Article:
Every time I go on vacation, I make an effort to read books that are not related to my academic work in Old Testament. I like to read novels that have a lot of action and suspense. I prefer thrillers that have something to do with religion.
My wife is a voracious reader. She works full-time here at Northern Baptist Seminary and yet, she reads one book a week and then she let me know which book is good and which book fits my interests. And guess what: she is always right.
Let me share with you some of the books I read while I was on vacation. These are the best books I read while on vacation this year and last year.
Dan Brown, Angels & Demons. New York: Pocket Star Books 2000.
Dan Brown wrote The Da Vinci Code, but I can assure you that this book is better than The Da Vinci Code. This book deals with the election of a new Pope. The story is set in Rome and is a fast-paced thriller that has many twists, a great plot, and a lot of suspense. The book reveals some of the secrets of the Vatican and deals with the election of the Pope, Leonardo da Vinci, and the Illuminati.
This is a fascinating and fun book to read. If you want to enjoy a great story, this is the book to read.
James Rollins, Map of Bones. New York: Avon Books, 2005.
This book focuses on the legacy left behind by the Magi, the Three Wise Men of the Gospel of Matthew, who came to see Jesus. I cannot tell you more about the legacy of the Magi because that would give away the plot of the book, but believe me, this is a great story.
One reviewer summarized the story of this book as follows: “Raiders of the Lost Ark meets The Da Vinci Code.” I liked the book because it links religious traditions with cutting-edge technology to produce a great thriller.
James Rollins, Black Order. New York: Harper, 2006.
This book follows the Map of Bones but it is an independent story. The story deals with the issues of evolution and intelligent design. The focus of the story is Darwin’s Bible and the notes Darwin wrote in his Bible. In the story, the Nazis want to use the process of evolution to change the world.
Douglas Preston and Lincoln Child, The Book of the Dead. New York: Warner Books, 2006.
This book deals with Egyptian religion and the practices associated with preparing the dead for the after-life as described in the real The Book of the Dead. The focus of the story is a tomb of the vizier of Thutmosis IV, a pharaoh of the 18th Dynasty, which is located in the New York Museum of Natural History.
The book is the third in a trilogy of stories involving FBI Special Agent Pendergast but the story is complete in itself. Those who are interested in Egyptian religion will enjoy the book.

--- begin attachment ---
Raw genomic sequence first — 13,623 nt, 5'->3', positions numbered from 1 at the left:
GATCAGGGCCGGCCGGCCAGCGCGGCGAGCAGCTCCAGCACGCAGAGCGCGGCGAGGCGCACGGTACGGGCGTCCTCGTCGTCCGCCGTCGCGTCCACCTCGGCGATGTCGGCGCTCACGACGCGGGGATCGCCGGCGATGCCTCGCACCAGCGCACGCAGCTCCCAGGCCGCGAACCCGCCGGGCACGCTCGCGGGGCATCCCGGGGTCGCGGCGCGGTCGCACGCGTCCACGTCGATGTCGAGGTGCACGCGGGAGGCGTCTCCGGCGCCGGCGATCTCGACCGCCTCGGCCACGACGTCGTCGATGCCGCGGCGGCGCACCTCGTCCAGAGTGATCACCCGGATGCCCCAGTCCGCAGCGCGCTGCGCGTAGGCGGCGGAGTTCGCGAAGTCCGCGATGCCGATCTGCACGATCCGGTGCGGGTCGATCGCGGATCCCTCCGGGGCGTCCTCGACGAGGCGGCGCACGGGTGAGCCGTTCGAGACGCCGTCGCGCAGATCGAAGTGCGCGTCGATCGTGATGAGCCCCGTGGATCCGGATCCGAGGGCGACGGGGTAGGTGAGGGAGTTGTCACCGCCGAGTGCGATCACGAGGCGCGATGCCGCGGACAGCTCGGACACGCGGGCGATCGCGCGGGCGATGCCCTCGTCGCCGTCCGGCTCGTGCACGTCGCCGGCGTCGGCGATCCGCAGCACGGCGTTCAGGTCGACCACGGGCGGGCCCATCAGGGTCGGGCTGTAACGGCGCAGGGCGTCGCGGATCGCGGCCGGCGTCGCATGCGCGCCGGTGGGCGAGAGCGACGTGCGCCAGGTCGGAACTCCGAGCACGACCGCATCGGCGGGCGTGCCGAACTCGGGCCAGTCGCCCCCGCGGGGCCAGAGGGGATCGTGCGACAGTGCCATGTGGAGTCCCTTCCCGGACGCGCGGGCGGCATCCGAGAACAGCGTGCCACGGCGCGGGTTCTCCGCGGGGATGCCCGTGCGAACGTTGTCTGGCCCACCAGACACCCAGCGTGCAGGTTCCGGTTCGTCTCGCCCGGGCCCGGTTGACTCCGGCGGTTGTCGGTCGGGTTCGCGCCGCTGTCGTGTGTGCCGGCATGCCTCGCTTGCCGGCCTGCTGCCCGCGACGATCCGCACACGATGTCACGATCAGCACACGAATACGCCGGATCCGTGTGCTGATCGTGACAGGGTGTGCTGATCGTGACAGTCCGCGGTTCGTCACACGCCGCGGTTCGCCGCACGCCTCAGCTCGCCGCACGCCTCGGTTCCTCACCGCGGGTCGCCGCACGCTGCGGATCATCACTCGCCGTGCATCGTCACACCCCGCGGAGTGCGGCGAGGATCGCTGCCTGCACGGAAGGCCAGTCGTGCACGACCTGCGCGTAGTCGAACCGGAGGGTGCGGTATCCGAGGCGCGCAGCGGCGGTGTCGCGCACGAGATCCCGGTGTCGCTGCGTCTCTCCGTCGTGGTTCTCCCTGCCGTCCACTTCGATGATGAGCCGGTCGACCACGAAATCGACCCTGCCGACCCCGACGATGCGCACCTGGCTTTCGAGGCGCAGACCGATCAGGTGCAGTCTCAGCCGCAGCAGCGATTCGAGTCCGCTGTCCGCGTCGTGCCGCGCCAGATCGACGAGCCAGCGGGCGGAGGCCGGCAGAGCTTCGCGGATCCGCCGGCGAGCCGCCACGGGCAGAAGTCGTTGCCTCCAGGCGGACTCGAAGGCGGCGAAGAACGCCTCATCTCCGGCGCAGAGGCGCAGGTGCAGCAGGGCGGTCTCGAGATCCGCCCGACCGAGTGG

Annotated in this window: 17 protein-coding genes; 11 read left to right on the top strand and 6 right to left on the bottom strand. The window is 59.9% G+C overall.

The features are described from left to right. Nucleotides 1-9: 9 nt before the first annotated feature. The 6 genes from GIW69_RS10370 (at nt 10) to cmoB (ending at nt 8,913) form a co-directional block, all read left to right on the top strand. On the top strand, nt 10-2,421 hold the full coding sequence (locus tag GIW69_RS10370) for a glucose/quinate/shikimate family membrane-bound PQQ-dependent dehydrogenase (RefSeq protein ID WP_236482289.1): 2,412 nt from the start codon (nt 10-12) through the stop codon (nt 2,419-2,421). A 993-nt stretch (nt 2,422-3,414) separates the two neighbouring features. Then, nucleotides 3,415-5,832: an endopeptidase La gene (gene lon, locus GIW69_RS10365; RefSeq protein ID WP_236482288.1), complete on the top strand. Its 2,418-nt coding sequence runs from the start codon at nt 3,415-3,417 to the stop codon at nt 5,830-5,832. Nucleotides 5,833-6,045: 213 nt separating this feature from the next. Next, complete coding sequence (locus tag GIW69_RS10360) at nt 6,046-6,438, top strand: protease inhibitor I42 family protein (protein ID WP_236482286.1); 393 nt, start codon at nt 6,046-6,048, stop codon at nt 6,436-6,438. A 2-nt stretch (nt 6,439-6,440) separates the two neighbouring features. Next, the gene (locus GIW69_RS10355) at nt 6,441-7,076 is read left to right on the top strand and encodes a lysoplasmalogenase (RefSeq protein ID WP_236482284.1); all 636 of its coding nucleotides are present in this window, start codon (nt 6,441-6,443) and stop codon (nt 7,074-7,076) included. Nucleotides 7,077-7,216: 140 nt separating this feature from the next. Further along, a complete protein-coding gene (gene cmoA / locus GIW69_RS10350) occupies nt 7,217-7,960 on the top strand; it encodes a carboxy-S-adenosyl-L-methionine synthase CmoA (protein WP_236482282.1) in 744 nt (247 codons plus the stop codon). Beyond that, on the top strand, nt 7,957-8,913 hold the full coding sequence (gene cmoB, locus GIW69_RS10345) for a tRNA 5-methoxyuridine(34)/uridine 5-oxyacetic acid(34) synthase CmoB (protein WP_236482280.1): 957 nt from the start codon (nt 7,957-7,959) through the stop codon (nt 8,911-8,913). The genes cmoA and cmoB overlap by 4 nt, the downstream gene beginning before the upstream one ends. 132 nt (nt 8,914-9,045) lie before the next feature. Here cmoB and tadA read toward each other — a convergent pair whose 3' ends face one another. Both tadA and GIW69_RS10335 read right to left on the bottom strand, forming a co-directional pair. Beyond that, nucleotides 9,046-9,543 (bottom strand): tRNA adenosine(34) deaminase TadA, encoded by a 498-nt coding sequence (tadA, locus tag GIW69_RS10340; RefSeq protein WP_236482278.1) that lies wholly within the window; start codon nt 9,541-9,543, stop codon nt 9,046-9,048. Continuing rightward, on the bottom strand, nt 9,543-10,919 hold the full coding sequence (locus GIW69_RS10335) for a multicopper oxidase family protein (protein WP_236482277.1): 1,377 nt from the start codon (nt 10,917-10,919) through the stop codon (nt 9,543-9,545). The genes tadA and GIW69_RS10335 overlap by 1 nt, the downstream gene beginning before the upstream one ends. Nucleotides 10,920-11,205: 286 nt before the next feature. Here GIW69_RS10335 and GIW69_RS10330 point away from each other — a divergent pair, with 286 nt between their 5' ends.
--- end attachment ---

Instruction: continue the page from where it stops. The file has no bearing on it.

Vince Flynn, Transfer of Power. New York: Pocket Books, 1999.
This book has no religious theme, even though God is mentioned a few times and the work of a Baptist minister is mentioned once.
The book is almost prophetic of the events that happened on 9/11. The story deals with a group of terrorists who invaded the White House, took several people hostage, and killed many more people in the process. This book is fascinating because the reader wants to know what will happen to the President and the White House.
These stories are well written and well researched. At times, it is difficult to know where fiction ends and fact begins. For instance, James Rollins spent six months doing research before he wrote Black Order. This is more research that some people do for their Ph.D. thesis.
The book by Vince Flynn, Transfer of Power, should be a must-read for every politician in Washington. In light of 9/11 and the war in Iraq, what is happening today in Washington, and in our nation, the story of this book has almost a sense of reality.
It is true that this book is only fiction, but the way the terrorists in the story manipulated the media and the politicians resembles the way Osama bin Laden and Ayman al-Zawahiri have manipulated the media for their own purpose and how they have played on the sentiments of the American people to turn their hearts against the war in Afghanistan and Iraq. The plot of Transfer of Power is almost true-to-life.
Professor of Old Testament
Northern Baptist Seminary
Tags: Books, Novels, Reading